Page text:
Acting intentionally and the side-effect effect: 'Theory of mind' and moral judgment
David Bourget (Western Ontario)
David Chalmers (ANU, NYU)
Rafael De Clercq
Ezio Di Nucci
Jack Alan Reynolds
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Psychological Science 17:421-427 (2006)
The concept of acting intentionally is an important nexus where ‘theory of mind’ and moral judgment meet. Preschool children’s judgments of intentional action show a valence-driven asymmetry. Children say that a foreseen but disavowed side-effect is brought about 'on purpose' when the side-effect itself is morally bad but not when it is morally good. This is the first demonstration in preschoolers that moral judgment influences judgments of ‘on-purpose’ (as opposed to purpose influencing moral judgment). Judgments of intentional action are usually assumed to be purely factual. That these judgments are sometimes partly normative — even in preschoolers — challenges current understanding. Young children’s judgments regarding foreseen side-effects depend upon whether the children process the idea that the character does not care about the side-effect. As soon as preschoolers effectively process the ‘theory of mind’ concept, NOT CARE THAT P, children show the side-effect effect.idea..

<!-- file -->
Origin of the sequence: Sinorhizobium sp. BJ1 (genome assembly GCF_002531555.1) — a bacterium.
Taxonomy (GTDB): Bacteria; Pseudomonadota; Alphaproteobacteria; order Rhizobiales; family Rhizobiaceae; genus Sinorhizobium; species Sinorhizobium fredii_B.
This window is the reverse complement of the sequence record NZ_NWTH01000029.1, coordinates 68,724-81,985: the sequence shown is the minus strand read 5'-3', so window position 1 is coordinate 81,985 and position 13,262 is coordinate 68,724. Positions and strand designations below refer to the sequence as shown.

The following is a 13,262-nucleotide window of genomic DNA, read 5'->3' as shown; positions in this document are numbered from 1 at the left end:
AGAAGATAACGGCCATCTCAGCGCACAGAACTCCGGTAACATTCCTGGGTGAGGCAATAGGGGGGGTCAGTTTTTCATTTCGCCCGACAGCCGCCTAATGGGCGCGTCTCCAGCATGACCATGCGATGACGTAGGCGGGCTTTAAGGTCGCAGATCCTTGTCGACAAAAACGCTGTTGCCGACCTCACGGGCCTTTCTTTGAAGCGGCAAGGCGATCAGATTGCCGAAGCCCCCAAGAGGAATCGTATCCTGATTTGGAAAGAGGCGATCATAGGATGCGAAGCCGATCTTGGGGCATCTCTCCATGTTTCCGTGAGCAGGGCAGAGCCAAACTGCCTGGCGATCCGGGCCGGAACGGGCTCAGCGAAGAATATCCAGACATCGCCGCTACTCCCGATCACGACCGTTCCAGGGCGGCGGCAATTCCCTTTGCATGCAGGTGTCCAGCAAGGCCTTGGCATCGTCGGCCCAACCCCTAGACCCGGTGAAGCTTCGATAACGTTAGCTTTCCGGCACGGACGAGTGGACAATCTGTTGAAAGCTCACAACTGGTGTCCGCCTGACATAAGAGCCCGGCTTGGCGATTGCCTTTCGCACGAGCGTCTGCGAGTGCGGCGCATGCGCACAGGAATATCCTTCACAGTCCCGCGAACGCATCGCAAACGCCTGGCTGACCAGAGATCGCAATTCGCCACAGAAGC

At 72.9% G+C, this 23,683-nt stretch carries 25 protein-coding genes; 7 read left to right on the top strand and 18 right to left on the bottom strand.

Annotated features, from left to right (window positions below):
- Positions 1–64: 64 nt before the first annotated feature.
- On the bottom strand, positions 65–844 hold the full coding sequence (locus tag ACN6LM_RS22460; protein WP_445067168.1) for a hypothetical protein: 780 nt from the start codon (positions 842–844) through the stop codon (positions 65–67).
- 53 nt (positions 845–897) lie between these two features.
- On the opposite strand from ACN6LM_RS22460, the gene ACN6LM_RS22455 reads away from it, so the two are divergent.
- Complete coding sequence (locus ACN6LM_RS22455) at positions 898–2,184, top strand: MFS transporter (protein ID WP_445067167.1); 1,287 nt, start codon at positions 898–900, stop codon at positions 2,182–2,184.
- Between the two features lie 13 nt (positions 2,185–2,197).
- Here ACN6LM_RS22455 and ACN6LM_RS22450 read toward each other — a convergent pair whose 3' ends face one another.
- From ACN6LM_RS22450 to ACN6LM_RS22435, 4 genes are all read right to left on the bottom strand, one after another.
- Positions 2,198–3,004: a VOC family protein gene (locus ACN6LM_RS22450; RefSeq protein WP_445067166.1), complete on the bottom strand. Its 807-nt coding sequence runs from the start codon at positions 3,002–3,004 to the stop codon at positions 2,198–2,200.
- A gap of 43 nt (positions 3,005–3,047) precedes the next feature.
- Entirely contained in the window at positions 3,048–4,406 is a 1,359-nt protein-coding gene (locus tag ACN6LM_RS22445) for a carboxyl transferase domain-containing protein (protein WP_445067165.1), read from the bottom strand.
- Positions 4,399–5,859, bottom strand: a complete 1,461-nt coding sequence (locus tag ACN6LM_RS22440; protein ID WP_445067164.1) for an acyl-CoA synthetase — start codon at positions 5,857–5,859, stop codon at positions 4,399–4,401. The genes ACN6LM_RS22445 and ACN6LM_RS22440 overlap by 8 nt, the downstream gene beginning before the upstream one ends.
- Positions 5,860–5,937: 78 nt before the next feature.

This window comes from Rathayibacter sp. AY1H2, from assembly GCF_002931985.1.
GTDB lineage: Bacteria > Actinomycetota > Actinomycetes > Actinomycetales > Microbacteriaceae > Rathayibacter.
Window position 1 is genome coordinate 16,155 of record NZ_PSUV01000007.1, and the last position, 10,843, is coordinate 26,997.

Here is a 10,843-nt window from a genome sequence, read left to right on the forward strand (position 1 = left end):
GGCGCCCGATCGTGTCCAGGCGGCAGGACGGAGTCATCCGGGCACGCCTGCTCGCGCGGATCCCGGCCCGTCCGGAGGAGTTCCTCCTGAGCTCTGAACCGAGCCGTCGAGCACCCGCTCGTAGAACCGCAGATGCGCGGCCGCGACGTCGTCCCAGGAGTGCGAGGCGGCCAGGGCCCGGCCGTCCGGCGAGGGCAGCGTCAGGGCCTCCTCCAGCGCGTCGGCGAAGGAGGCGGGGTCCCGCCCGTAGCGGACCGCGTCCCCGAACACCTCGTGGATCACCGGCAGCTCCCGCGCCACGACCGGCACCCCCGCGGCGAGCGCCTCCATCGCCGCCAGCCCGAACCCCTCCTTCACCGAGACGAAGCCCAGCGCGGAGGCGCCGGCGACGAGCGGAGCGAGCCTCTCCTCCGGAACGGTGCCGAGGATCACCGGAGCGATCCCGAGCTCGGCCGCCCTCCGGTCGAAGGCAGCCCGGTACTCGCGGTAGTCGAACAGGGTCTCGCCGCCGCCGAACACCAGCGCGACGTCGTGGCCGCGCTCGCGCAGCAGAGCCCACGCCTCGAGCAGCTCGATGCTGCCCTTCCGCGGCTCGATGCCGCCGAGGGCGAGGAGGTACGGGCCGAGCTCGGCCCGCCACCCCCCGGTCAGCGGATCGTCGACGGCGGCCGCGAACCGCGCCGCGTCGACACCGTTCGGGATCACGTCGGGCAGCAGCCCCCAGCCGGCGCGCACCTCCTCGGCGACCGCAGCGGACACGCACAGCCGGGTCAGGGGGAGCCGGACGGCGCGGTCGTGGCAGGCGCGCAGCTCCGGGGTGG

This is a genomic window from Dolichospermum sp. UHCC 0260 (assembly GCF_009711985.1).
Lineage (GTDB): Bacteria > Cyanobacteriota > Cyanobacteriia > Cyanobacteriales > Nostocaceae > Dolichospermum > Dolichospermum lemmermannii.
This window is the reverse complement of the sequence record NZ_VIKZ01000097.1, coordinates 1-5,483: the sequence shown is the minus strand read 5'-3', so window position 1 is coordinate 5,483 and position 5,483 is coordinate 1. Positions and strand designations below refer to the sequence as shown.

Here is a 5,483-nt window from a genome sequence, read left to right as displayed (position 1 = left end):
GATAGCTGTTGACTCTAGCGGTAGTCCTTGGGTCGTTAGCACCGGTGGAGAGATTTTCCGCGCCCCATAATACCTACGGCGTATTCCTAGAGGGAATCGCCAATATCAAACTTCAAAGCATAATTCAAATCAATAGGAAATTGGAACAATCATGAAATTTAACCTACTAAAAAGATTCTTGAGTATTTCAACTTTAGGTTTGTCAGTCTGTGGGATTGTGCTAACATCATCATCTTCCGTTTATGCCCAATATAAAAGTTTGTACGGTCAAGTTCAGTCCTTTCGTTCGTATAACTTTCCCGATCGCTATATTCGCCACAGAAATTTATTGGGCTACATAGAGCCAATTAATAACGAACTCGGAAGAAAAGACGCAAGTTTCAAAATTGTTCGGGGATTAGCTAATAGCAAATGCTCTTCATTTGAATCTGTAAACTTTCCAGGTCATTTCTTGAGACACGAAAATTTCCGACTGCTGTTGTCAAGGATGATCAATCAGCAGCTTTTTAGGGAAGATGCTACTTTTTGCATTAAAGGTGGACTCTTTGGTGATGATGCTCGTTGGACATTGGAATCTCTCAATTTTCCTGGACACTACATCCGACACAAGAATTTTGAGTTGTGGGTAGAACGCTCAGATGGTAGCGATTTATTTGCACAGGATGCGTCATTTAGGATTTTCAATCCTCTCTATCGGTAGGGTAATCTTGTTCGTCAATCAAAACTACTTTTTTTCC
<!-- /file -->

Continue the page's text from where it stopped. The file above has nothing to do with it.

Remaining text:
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Citations of this work BETA
Joshua Knobe (2007). Experimental Philosophy. Philosophy Compass 2 (1):81–92.
John Mikhail (2007). Universal Moral Grammar: Theory, Evidence, and the Future. Trends in Cognitive Sciences 11 (4):143 –152.
James R. Beebe & Wesley Buckwalter (2010). The Epistemic Side-Effect Effect. Mind and Language 25 (4):474-498.
Joshua Knobe & Jesse J. Prinz (2008). Intuitions About Consciousness: Experimental Studies. Phenomenology and the Cognitive Sciences 7 (1):67-83.
Jonathan Phillips & Alex Shaw (2014). Manipulating Morality: Third‐Party Intentions Alter Moral Judgments by Changing Causal Reasoning. Cognitive Science 38 (8):1320-1347.
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